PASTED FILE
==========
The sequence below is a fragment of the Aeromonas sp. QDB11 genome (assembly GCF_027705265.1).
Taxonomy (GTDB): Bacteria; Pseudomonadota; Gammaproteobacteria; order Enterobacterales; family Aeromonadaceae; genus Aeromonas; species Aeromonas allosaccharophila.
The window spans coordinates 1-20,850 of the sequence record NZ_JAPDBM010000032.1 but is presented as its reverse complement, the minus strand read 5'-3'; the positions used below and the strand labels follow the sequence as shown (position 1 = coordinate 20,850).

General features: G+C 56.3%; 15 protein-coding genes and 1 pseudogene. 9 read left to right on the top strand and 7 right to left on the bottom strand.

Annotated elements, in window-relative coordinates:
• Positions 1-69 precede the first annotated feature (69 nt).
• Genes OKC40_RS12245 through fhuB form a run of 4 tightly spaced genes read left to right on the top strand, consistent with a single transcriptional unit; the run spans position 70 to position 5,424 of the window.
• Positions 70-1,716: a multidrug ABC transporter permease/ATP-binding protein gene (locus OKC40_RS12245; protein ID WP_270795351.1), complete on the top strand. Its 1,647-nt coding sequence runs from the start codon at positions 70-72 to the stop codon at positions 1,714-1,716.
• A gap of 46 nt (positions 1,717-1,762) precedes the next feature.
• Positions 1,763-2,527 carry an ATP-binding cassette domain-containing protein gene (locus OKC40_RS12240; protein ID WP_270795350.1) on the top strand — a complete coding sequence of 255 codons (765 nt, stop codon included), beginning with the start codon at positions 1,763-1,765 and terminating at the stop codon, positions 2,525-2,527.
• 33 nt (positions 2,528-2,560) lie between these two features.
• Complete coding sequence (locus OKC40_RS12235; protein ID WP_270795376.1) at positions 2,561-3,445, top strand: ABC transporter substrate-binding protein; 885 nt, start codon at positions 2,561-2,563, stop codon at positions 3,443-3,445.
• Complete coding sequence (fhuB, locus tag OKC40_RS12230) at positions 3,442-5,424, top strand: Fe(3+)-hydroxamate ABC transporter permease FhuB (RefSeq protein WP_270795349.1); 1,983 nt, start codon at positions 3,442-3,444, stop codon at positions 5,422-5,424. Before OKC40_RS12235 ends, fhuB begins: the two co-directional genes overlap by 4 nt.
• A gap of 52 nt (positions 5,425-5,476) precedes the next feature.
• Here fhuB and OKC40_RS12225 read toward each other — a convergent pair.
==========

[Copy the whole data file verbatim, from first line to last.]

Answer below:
The sequence below is a fragment of the Aeromonas sp. QDB11 genome (assembly GCF_027705265.1).
Taxonomy (GTDB): Bacteria; Pseudomonadota; Gammaproteobacteria; order Enterobacterales; family Aeromonadaceae; genus Aeromonas; species Aeromonas allosaccharophila.
The window spans coordinates 1-20,850 of the sequence record NZ_JAPDBM010000032.1 but is presented as its reverse complement, the minus strand read 5'-3'; the positions used below and the strand labels follow the sequence as shown (position 1 = coordinate 20,850).

General features: G+C 56.3%; 15 protein-coding genes and 1 pseudogene. 9 read left to right on the top strand and 7 right to left on the bottom strand.

Annotated elements, in window-relative coordinates:
• Positions 1-69 precede the first annotated feature (69 nt).
• Genes OKC40_RS12245 through fhuB form a run of 4 tightly spaced genes read left to right on the top strand, consistent with a single transcriptional unit; the run spans position 70 to position 5,424 of the window.
• Positions 70-1,716: a multidrug ABC transporter permease/ATP-binding protein gene (locus OKC40_RS12245; protein ID WP_270795351.1), complete on the top strand. Its 1,647-nt coding sequence runs from the start codon at positions 70-72 to the stop codon at positions 1,714-1,716.
• A gap of 46 nt (positions 1,717-1,762) precedes the next feature.
• Positions 1,763-2,527 carry an ATP-binding cassette domain-containing protein gene (locus OKC40_RS12240; protein ID WP_270795350.1) on the top strand — a complete coding sequence of 255 codons (765 nt, stop codon included), beginning with the start codon at positions 1,763-1,765 and terminating at the stop codon, positions 2,525-2,527.
• 33 nt (positions 2,528-2,560) lie between these two features.
• Complete coding sequence (locus OKC40_RS12235; protein ID WP_270795376.1) at positions 2,561-3,445, top strand: ABC transporter substrate-binding protein; 885 nt, start codon at positions 2,561-2,563, stop codon at positions 3,443-3,445.
• Complete coding sequence (fhuB, locus tag OKC40_RS12230) at positions 3,442-5,424, top strand: Fe(3+)-hydroxamate ABC transporter permease FhuB (RefSeq protein WP_270795349.1); 1,983 nt, start codon at positions 3,442-3,444, stop codon at positions 5,422-5,424. Before OKC40_RS12235 ends, fhuB begins: the two co-directional genes overlap by 4 nt.
• A gap of 52 nt (positions 5,425-5,476) precedes the next feature.
• Here fhuB and OKC40_RS12225 read toward each other — a convergent pair.